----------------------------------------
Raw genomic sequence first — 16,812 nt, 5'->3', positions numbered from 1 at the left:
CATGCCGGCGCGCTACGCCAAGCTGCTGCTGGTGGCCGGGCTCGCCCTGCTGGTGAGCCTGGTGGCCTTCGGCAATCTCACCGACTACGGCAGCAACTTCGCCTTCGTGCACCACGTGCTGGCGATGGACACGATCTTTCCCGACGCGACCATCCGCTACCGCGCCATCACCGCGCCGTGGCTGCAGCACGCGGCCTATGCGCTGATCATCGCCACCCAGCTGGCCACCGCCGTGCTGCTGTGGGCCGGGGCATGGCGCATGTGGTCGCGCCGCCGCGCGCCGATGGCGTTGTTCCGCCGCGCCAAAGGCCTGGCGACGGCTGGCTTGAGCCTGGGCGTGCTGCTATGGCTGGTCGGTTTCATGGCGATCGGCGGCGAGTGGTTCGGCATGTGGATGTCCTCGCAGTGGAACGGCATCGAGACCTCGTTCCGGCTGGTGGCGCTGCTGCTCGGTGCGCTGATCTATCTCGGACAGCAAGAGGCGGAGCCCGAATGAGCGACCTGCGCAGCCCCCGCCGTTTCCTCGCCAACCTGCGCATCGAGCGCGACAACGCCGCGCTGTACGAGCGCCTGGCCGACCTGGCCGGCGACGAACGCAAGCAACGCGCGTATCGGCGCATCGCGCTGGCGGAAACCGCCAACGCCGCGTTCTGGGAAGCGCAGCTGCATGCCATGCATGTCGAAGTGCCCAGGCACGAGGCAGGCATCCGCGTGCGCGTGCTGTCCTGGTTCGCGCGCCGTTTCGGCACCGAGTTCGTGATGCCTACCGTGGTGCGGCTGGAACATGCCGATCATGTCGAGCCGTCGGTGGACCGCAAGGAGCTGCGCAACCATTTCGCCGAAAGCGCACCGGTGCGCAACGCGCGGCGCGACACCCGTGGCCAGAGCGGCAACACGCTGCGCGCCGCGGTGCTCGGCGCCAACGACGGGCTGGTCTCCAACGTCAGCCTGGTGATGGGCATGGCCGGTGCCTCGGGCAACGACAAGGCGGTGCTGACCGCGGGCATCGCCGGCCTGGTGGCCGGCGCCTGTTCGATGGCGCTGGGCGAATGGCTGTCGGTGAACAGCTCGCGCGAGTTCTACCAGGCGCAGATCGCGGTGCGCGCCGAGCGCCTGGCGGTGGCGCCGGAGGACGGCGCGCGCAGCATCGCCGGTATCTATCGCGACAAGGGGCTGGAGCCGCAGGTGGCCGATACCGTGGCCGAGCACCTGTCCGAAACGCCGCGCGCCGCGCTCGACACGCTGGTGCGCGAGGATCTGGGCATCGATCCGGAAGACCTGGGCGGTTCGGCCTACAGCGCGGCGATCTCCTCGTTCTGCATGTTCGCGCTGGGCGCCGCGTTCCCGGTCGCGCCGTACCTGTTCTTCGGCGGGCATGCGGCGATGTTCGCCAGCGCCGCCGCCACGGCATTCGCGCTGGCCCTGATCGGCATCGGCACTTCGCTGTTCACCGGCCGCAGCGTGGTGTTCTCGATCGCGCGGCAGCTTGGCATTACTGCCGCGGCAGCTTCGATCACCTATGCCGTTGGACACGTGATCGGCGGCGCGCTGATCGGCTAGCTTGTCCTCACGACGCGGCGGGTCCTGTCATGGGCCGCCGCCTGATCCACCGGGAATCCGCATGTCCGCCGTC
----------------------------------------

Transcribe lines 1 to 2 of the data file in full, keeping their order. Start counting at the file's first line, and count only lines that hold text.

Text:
Raw genomic sequence first — 16,812 nt, 5'->3', positions numbered from 1 at the left:
CATGCCGGCGCGCTACGCCAAGCTGCTGCTGGTGGCCGGGCTCGCCCTGCTGGTGAGCCTGGTGGCCTTCGGCAATCTCACCGACTACGGCAGCAACTTCGCCTTCGTGCACCACGTGCTGGCGATGGACACGATCTTTCCCGACGCGACCATCCGCTACCGCGCCATCACCGCGCCGTGGCTGCAGCACGCGGCCTATGCGCTGATCATCGCCACCCAGCTGGCCACCGCCGTGCTGCTGTGGGCCGGGGCATGGCGCATGTGGTCGCGCCGCCGCGCGCCGATGGCGTTGTTCCGCCGCGCCAAAGGCCTGGCGACGGCTGGCTTGAGCCTGGGCGTGCTGCTATGGCTGGTCGGTTTCATGGCGATCGGCGGCGAGTGGTTCGGCATGTGGATGTCCTCGCAGTGGAACGGCATCGAGACCTCGTTCCGGCTGGTGGCGCTGCTGCTCGGTGCGCTGATCTATCTCGGACAGCAAGAGGCGGAGCCCGAATGAGCGACCTGCGCAGCCCCCGCCGTTTCCTCGCCAACCTGCGCATCGAGCGCGACAACGCCGCGCTGTACGAGCGCCTGGCCGACCTGGCCGGCGACGAACGCAAGCAACGCGCGTATCGGCGCATCGCGCTGGCGGAAACCGCCAACGCCGCGTTCTGGGAAGCGCAGCTGCATGCCATGCATGTCGAAGTGCCCAGGCACGAGGCAGGCATCCGCGTGCGCGTGCTGTCCTGGTTCGCGCGCCGTTTCGGCACCGAGTTCGTGATGCCTACCGTGGTGCGGCTGGAACATGCCGATCATGTCGAGCCGTCGGTGGACCGCAAGGAGCTGCGCAACCATTTCGCCGAAAGCGCACCGGTGCGCAACGCGCGGCGCGACACCCGTGGCCAGAGCGGCAACACGCTGCGCGCCGCGGTGCTCGGCGCCAACGACGGGCTGGTCTCCAACGTCAGCCTGGTGATGGGCATGGCCGGTGCCTCGGGCAACGACAAGGCGGTGCTGACCGCGGGCATCGCCGGCCTGGTGGCCGGCGCCTGTTCGATGGCGCTGGGCGAATGGCTGTCGGTGAACAGCTCGCGCGAGTTCTACCAGGCGCAGATCGCGGTGCGCGCCGAGCGCCTGGCGGTGGCGCCGGAGGACGGCGCGCGCAGCATCGCCGGTATCTATCGCGACAAGGGGCTGGAGCCGCAGGTGGCCGATACCGTGGCCGAGCACCTGTCCGAAACGCCGCGCGCCGCGCTCGACACGCTGGTGCGCGAGGATCTGGGCATCGATCCGGAAGACCTGGGCGGTTCGGCCTACAGCGCGGCGATCTCCTCGTTCTGCATGTTCGCGCTGGGCGCCGCGTTCCCGGTCGCGCCGTACCTGTTCTTCGGCGGGCATGCGGCGATGTTCGCCAGCGCCGCCGCCACGGCATTCGCGCTGGCCCTGATCGGCATCGGCACTTCGCTGTTCACCGGCCGCAGCGTGGTGTTCTCGATCGCGCGGCAGCTTGGCATTACTGCCGCGGCAGCTTCGATCACCTATGCCGTTGGACACGTGATCGGCGGCGCGCTGATCGGCTAGCTTGTCCTCACGACGCGGCGGGTCCTGTCATGGGCCGCCGCCTGATCCACCGGGAATCCGCATGTCCGCCGTC